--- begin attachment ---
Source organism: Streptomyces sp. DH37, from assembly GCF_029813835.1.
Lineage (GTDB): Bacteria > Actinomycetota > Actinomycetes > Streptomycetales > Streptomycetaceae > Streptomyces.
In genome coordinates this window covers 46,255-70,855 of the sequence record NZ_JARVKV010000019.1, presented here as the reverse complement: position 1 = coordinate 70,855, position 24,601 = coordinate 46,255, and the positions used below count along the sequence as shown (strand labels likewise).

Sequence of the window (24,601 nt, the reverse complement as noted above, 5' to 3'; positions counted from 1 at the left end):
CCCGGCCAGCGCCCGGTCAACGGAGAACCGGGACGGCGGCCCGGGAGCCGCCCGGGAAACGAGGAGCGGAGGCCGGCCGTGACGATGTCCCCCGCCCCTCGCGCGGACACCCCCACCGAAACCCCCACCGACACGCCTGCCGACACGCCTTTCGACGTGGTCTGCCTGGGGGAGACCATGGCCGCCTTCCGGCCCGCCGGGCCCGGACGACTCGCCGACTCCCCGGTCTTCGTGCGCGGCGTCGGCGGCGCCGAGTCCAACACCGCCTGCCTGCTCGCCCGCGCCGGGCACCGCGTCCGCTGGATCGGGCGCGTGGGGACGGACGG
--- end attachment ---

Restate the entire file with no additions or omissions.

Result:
Source organism: Streptomyces sp. DH37, from assembly GCF_029813835.1.
Lineage (GTDB): Bacteria > Actinomycetota > Actinomycetes > Streptomycetales > Streptomycetaceae > Streptomyces.
In genome coordinates this window covers 46,255-70,855 of the sequence record NZ_JARVKV010000019.1, presented here as the reverse complement: position 1 = coordinate 70,855, position 24,601 = coordinate 46,255, and the positions used below count along the sequence as shown (strand labels likewise).

Sequence of the window (24,601 nt, the reverse complement as noted above, 5' to 3'; positions counted from 1 at the left end):
CCCGGCCAGCGCCCGGTCAACGGAGAACCGGGACGGCGGCCCGGGAGCCGCCCGGGAAACGAGGAGCGGAGGCCGGCCGTGACGATGTCCCCCGCCCCTCGCGCGGACACCCCCACCGAAACCCCCACCGACACGCCTGCCGACACGCCTTTCGACGTGGTCTGCCTGGGGGAGACCATGGCCGCCTTCCGGCCCGCCGGGCCCGGACGACTCGCCGACTCCCCGGTCTTCGTGCGCGGCGTCGGCGGCGCCGAGTCCAACACCGCCTGCCTGCTCGCCCGCGCCGGGCACCGCGTCCGCTGGATCGGGCGCGTGGGGACGGACGG